Logistics always has and always will establish—or limit—the momentum for maneuver on the battlefield. This means that logisticians of all ranks must be problem solvers. They must think critically to identify a problem and think creatively to solve it. With a handful of equipment from Army pre-positioned stocks and the single container of tools my company had deployed with, my paratroopers continued to repair and fix anything thrown their way. It was not like a combat training center rotation, where a unit deploys with its equipment and draws the rest before entering the box. As expected, work came our way, much of it challenging, but the team routinely came up with creative solutions. The best example was the repair of three M777 howitzers that were damaged in transport on their way to Ukraine. They arrived with bent lunette rings, but with some tools and a few hours, the paratroopers had all three artillery pieces back on their way east.
The Tyranny of Distance and Challenge of Unfamiliar Environments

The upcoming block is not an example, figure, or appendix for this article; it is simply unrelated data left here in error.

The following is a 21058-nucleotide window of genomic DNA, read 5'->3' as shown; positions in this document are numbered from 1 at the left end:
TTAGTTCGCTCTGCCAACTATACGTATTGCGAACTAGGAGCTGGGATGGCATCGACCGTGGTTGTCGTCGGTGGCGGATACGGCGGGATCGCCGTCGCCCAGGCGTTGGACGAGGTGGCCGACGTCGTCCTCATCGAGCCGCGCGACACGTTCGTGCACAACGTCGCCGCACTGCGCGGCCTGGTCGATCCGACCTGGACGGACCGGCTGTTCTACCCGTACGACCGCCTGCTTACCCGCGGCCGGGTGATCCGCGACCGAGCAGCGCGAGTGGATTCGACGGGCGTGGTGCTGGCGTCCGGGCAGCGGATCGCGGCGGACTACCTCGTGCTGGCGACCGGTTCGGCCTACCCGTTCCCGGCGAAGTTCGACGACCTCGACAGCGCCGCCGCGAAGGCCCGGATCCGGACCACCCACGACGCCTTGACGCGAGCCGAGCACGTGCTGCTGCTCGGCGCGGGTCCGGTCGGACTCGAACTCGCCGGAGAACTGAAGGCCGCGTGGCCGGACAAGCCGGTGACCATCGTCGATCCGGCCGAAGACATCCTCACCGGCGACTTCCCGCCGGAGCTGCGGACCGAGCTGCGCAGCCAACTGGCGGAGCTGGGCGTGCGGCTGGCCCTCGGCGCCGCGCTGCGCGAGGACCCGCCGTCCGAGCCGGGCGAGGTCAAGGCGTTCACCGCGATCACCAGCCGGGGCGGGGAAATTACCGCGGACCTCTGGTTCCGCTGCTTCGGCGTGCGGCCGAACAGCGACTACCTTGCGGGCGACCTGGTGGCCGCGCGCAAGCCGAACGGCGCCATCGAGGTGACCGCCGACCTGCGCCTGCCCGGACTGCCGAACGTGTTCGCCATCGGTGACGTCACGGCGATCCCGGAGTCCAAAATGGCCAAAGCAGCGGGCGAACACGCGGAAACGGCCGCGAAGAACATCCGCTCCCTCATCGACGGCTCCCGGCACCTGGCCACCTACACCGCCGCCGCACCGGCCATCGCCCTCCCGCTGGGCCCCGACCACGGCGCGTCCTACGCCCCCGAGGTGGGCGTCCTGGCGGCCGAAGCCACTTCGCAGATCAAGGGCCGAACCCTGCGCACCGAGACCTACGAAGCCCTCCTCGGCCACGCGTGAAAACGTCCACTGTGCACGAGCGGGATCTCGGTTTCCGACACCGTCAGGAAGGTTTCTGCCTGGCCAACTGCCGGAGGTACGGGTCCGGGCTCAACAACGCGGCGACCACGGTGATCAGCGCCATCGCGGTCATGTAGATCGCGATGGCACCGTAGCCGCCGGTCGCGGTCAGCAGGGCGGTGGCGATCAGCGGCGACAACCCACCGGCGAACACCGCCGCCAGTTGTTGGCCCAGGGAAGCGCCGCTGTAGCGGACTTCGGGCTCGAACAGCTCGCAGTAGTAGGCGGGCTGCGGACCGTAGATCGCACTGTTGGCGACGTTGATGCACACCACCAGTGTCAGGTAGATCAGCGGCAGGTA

The tyranny of distance is real and paratroopers saw it firsthand when Russia crossed the border into Ukraine on February 24, 2022. Many people, including myself, expected that Russia could steam a considerable distance into Ukraine before ever encountering any substantial resistance or difficulties. But whatever Russia’s plan was, it surely didn’t work. Russian forces experienced very little success in the north, and with the exception of the southeastern portion of Ukraine, they were burning through equipment and supplies at an unimaginable rate. Russia’s inability to keep vital supplies moving toward their front lines assured they’d never get to Kyiv even over a few weeks’ time. In mid-March, the world saw this firsthand when global media reported on the massively long military convoy composed of armored vehicles sitting just outside Kyiv. This climactic event highlighted the tyranny of distance the Russians were facing daily, a challenge that would have been equally familiar to armies across history.